We’re aware that when some financial advisors hear the term “manager due diligence,” a nice tidy checklist comes to mind. We’re aware—and we understand—but it’s hard not to be a little disappointed. The thought that such a robust process—the classic combination of art and science—is ever reduced to something on the order of an eHow query always gives us pause. We’re pretty sure that selecting serious money managers for serious assets goes way beyond filling in a few blanks and checking off a few boxes.
Let’s face it…it’s not that hard to quantify a few ‘Hows’ and ‘Whats.’ The real trick comes in qualifying the ‘Whys.’
Looking Behind the Decisions
Without question, inquiries that get to what a manager does and how he or she does it are an essential element of the evaluation process. An investment manager’s responses to these factual questions provide plenty of background.
But the more revealing and meaningful insight is likely to be found in answers to the ‘Why?’ questions. Why has a manager chosen to do things in a particular way? Why does the manager think he has an unassailable alpha thesis? Why does he think he has an edge in exploiting inefficiencies? There are more and less effective ways to do things in the investment industry, of course, but there’s not likely to be one ‘right’ way. That is why assessing the quality of the thinking behind a decision is often more important than the decision itself.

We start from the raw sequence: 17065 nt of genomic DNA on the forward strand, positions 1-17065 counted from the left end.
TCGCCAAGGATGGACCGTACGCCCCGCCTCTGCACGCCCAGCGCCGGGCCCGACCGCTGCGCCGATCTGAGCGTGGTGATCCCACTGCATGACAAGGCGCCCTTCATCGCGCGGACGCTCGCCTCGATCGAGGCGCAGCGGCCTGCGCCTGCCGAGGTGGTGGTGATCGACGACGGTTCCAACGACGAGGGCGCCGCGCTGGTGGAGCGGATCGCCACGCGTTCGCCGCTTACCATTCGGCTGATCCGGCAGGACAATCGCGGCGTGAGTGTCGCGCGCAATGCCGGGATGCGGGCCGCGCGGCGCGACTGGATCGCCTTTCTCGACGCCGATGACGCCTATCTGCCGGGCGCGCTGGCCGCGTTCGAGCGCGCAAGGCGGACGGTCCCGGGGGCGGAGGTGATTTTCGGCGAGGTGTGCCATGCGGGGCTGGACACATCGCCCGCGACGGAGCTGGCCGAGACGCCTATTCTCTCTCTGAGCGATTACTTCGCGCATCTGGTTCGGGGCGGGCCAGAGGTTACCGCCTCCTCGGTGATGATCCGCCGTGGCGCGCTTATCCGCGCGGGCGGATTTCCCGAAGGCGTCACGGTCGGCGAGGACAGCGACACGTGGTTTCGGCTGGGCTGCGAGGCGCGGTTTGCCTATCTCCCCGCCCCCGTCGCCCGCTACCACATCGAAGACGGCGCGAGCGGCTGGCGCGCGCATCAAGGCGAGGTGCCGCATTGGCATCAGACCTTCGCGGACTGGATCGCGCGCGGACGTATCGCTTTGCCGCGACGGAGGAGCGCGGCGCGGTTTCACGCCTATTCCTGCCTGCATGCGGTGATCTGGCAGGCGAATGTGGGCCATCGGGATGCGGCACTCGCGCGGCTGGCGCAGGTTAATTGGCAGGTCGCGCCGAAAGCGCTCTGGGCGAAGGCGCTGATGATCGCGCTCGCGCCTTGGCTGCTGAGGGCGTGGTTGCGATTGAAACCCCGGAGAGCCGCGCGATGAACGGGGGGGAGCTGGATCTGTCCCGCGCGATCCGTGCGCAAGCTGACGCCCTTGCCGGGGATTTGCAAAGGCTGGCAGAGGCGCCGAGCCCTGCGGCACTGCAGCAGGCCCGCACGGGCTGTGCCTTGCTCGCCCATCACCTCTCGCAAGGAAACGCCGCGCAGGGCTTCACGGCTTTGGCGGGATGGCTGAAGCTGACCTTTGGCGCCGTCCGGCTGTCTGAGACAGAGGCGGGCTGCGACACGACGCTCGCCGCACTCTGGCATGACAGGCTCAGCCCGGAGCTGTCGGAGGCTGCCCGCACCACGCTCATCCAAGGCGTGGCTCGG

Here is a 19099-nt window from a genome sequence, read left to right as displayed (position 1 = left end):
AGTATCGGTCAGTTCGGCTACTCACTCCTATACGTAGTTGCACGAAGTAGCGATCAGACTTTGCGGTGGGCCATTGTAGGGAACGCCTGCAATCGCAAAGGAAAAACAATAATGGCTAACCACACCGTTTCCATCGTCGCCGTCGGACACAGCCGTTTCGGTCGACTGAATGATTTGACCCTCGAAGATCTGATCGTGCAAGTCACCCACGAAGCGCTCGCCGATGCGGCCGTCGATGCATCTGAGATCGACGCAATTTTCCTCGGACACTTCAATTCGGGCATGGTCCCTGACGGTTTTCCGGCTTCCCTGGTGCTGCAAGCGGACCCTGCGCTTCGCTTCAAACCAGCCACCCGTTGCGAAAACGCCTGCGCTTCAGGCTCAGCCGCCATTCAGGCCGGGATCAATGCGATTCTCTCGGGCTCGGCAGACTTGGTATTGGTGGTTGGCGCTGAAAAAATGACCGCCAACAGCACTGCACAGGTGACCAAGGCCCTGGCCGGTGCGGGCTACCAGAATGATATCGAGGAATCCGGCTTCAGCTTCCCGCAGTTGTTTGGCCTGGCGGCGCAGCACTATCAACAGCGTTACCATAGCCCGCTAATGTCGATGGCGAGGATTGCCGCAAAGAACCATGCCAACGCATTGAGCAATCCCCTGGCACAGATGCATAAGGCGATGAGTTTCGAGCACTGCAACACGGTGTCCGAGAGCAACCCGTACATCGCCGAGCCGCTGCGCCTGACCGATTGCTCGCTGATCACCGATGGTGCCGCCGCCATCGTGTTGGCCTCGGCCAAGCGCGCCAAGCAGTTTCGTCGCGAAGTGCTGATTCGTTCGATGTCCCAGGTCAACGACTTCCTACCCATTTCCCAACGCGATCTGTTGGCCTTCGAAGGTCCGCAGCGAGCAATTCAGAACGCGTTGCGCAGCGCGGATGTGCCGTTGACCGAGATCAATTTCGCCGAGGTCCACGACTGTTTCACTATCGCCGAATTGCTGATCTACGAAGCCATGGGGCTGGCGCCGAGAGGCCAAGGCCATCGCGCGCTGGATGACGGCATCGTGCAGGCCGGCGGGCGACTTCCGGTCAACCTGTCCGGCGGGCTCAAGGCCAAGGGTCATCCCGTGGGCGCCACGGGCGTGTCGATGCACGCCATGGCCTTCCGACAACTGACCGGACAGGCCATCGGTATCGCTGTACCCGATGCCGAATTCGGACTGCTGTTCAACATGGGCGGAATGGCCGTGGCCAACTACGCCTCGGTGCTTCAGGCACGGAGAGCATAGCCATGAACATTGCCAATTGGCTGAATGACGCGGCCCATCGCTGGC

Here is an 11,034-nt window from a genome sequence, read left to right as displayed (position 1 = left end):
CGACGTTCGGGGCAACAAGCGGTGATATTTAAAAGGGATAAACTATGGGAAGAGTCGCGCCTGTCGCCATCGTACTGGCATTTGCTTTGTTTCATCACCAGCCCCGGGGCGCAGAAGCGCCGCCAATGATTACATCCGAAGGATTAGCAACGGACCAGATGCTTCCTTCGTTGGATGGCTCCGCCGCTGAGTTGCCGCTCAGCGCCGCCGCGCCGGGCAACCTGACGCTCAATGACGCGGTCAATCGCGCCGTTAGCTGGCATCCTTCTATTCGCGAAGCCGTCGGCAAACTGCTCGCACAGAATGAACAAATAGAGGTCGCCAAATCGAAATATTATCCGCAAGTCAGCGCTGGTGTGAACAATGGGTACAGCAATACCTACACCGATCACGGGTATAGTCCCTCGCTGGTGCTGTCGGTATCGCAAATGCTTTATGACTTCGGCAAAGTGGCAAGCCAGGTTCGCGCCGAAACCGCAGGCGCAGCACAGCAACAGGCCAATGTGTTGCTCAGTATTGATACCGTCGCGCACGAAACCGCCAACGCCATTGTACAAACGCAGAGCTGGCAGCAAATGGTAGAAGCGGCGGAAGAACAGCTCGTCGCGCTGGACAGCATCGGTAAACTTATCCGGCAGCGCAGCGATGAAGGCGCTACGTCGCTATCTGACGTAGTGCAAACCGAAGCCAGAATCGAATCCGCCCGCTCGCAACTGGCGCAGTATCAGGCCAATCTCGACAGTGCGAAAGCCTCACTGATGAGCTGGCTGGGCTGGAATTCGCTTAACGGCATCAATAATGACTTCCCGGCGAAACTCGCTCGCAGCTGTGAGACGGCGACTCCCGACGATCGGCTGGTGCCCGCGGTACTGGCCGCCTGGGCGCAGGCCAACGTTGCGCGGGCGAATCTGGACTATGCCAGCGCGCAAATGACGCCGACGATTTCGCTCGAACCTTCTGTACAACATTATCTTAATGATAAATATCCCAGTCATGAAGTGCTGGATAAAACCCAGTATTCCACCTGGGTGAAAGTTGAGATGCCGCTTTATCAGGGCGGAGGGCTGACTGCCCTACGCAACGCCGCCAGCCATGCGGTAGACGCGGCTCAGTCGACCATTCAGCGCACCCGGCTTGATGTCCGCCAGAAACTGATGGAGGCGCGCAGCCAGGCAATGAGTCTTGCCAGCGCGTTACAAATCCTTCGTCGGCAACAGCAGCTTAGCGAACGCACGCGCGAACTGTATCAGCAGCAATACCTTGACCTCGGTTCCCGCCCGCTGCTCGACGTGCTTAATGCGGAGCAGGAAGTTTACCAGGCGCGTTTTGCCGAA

That can be said of business decisions that affect the investment process as well as the investment decisions themselves. Take an investment firm’s compensation plan. There are myriad ways to construct compensation plans for investment professionals so we’d be interested in looking past the factual elements of a plan to the logic behind it. What was the thinking that went into constructing a particular compensation plan and why was it executed? Which behaviors were being elicited and why are they considered important? Who is responsible for determining if the plan is achieving its intended effect and why does that matter to the investment process?
Imagine the insight you would gain if you discovered decisions were being made with no evaluation of the results. You’d surely be inclined to question the rigor with which that manager approached the entire business.